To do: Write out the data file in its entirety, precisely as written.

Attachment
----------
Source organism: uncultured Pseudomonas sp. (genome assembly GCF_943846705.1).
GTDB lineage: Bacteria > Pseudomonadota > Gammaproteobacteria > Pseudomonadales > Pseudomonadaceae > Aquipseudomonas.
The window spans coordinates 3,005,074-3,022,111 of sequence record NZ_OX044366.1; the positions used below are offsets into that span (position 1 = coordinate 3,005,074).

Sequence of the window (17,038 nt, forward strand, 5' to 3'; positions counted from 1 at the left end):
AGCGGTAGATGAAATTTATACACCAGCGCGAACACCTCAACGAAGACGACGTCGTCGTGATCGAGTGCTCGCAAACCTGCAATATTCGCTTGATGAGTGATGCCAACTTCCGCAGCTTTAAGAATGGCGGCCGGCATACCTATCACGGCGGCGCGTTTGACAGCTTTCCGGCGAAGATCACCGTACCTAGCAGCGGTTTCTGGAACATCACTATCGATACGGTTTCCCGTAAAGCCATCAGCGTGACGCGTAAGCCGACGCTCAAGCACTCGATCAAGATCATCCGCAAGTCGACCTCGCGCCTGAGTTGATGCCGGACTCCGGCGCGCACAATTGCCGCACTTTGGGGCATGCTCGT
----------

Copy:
Source organism: uncultured Pseudomonas sp. (genome assembly GCF_943846705.1).
GTDB lineage: Bacteria > Pseudomonadota > Gammaproteobacteria > Pseudomonadales > Pseudomonadaceae > Aquipseudomonas.
The window spans coordinates 3,005,074-3,022,111 of sequence record NZ_OX044366.1; the positions used below are offsets into that span (position 1 = coordinate 3,005,074).

Sequence of the window (17,038 nt, forward strand, 5' to 3'; positions counted from 1 at the left end):
AGCGGTAGATGAAATTTATACACCAGCGCGAACACCTCAACGAAGACGACGTCGTCGTGATCGAGTGCTCGCAAACCTGCAATATTCGCTTGATGAGTGATGCCAACTTCCGCAGCTTTAAGAATGGCGGCCGGCATACCTATCACGGCGGCGCGTTTGACAGCTTTCCGGCGAAGATCACCGTACCTAGCAGCGGTTTCTGGAACATCACTATCGATACGGTTTCCCGTAAAGCCATCAGCGTGACGCGTAAGCCGACGCTCAAGCACTCGATCAAGATCATCCGCAAGTCGACCTCGCGCCTGAGTTGATGCCGGACTCCGGCGCGCACAATTGCCGCACTTTGGGGCATGCTCGT